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Lakers interview Thon Maker, who addressed Kevin Durant comparisons at the NBA pre-draft combine

Maker will be the first high schooler to enter the NBA since 2005.

Roberto Serra/Iguana Press/Getty Images

The Los Angeles Lakers have been canvassing the NBA pre-draft combine over the past few days, interviewing prospects for both a potential top-three pick as well options for their second rounder. One of the more intriguing players the team could select with the latter option is 19-year old Sudanese seven-footer Thon Maker, who will become the first player to enter the NBA straight out of high school since 2005.

The Lakers were one of several teams to interview the intriguing seven-footer at the combine, according to Adam Zagoria of SNY. It is unknown what the front office thought of Maker, but Draft Express currently lists him as the 39th best prospect available in the draft. If that's truly where Maker's stock lies it would make him an option for the Lakers second round pick, the 32nd overall selection, but according to one of Zagoria's sources Maker could be selected anywhere from the sixth to the 20th overall pick.

The reason some front offices might rate Maker so much more highly than Draft Express could be how heavily hyped he was when he was younger, with some comparing the wiry teenager to Kevin Durant. Maker himself isn't willing to go that far:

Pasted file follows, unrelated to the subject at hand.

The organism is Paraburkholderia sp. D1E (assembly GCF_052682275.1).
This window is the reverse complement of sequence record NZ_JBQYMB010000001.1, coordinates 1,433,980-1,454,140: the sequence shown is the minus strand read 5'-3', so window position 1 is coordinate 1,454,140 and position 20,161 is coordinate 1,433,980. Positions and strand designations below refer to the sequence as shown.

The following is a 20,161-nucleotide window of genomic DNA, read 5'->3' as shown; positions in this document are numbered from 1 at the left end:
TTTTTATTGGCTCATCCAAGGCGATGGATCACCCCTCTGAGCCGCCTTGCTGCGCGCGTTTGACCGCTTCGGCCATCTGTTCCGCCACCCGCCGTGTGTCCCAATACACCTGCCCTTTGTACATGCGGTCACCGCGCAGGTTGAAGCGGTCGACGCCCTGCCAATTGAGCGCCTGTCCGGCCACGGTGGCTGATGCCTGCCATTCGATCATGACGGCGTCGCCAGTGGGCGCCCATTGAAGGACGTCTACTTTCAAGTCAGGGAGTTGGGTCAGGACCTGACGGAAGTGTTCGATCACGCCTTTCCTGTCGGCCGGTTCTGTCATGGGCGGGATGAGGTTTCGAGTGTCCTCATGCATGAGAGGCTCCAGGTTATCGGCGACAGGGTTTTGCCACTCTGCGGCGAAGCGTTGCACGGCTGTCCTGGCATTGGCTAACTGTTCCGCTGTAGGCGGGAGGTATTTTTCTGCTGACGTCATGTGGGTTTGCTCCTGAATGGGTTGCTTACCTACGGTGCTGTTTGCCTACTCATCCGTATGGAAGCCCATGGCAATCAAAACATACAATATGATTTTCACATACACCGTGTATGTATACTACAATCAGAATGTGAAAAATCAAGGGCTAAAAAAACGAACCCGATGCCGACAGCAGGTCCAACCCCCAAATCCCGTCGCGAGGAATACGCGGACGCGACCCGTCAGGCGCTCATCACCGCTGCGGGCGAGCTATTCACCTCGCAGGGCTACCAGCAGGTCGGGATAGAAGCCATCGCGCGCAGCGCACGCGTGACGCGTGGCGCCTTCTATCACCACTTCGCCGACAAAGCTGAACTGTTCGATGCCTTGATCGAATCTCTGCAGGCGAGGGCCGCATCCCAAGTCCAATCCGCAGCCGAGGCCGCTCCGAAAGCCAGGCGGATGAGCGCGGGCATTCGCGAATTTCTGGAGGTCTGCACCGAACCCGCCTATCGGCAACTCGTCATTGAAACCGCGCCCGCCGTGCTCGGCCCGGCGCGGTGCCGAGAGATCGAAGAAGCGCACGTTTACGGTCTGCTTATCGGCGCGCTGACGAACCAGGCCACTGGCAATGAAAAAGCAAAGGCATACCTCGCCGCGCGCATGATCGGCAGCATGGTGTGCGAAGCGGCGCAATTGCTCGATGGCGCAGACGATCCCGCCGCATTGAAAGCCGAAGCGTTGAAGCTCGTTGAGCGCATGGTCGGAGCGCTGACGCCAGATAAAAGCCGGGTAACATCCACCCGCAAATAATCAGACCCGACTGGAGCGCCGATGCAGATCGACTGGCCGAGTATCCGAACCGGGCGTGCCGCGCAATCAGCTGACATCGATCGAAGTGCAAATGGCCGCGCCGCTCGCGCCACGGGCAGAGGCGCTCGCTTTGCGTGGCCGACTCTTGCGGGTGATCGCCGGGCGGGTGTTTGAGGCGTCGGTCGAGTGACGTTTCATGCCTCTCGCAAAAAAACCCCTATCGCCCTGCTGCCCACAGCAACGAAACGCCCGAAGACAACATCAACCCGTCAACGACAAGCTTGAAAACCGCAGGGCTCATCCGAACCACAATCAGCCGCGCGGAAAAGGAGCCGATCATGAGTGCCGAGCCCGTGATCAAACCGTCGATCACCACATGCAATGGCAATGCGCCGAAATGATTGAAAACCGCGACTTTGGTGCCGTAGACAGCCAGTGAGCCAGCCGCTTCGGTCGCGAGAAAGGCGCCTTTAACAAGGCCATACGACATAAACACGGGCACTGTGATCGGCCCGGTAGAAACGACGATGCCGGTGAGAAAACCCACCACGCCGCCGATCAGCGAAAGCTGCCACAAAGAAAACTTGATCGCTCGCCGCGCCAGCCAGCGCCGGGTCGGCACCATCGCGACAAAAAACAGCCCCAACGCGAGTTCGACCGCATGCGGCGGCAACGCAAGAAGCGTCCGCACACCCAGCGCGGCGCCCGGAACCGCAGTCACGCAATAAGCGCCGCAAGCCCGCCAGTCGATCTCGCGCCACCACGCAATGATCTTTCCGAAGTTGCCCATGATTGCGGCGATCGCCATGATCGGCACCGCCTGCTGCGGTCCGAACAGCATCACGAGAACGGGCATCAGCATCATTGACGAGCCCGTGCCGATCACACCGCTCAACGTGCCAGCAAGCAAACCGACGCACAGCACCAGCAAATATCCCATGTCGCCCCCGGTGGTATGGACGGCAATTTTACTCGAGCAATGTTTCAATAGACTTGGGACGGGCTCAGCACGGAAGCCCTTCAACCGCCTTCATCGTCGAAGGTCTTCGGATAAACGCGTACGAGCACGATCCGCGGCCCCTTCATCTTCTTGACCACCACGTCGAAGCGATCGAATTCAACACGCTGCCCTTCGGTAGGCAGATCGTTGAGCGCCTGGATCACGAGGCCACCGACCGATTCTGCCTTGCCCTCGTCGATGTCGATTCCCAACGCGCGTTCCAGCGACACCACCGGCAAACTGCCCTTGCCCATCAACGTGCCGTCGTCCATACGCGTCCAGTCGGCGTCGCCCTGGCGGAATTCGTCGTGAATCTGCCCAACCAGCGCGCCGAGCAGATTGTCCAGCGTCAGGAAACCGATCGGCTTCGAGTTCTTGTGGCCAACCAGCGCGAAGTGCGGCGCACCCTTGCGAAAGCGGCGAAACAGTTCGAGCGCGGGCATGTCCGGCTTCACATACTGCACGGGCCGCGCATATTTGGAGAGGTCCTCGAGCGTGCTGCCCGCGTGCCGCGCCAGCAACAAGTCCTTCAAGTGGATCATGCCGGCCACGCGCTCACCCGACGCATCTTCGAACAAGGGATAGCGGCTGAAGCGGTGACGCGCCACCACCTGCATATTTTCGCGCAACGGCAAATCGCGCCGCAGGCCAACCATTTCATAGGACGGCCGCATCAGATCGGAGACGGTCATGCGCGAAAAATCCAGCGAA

"Exactly, I like Durant as a player," Maker, who is originally from Sudan and has lived in Australia, the U.S. and Canada, said with a chuckle here Friday. "They [the media] say I think I think I'm Durant... Thon Maker is a very, very intense, high-IQ player," he said. "He's a playmaker and he's a hard worker."

Maker elaborated on those early Durant comparisons to David Aldridge of NBA.com, and it sounds like he wishes they hadn't happened.

"People have got to stop mixtapes," he said. "That's not me. I'll bet you those people that put out those mixtapes never really sat through a game of mine and saw my defensive rotation, the way I communicate to my teammates, the way I pass the ball. They probably got the bad passes, the one-and passes, and didn't get the fundamental two-handed jump shot or skip passes. They don't get to see all that."

Maker's draft stock, like many young prospects before him, has seemed to suffer simply from him not living up to insane early comparisons. He will in all likelihood never be as good of a player as Kevin Durant, but he doesn't have to be. Most players aren't. At this point Maker just has to focus on being the best player he can be.

If Maker is locked in as a power forward right now (the position he told Zagoria he informed NBA teams he plans to play) it's hard to project where he would get minutes on a Lakers team that currently possesses Julius Randle and Larry Nance, Jr. at that position. However, considering Maker most likely won't be ready for minutes right away, his potential upside would certainly seem to make him worth a gamble if he's still around when the Lakers make the 32nd pick.

Even if he doesn't turn into Kevin Durant.

You can follow this author on Twitter at @hmfaigen.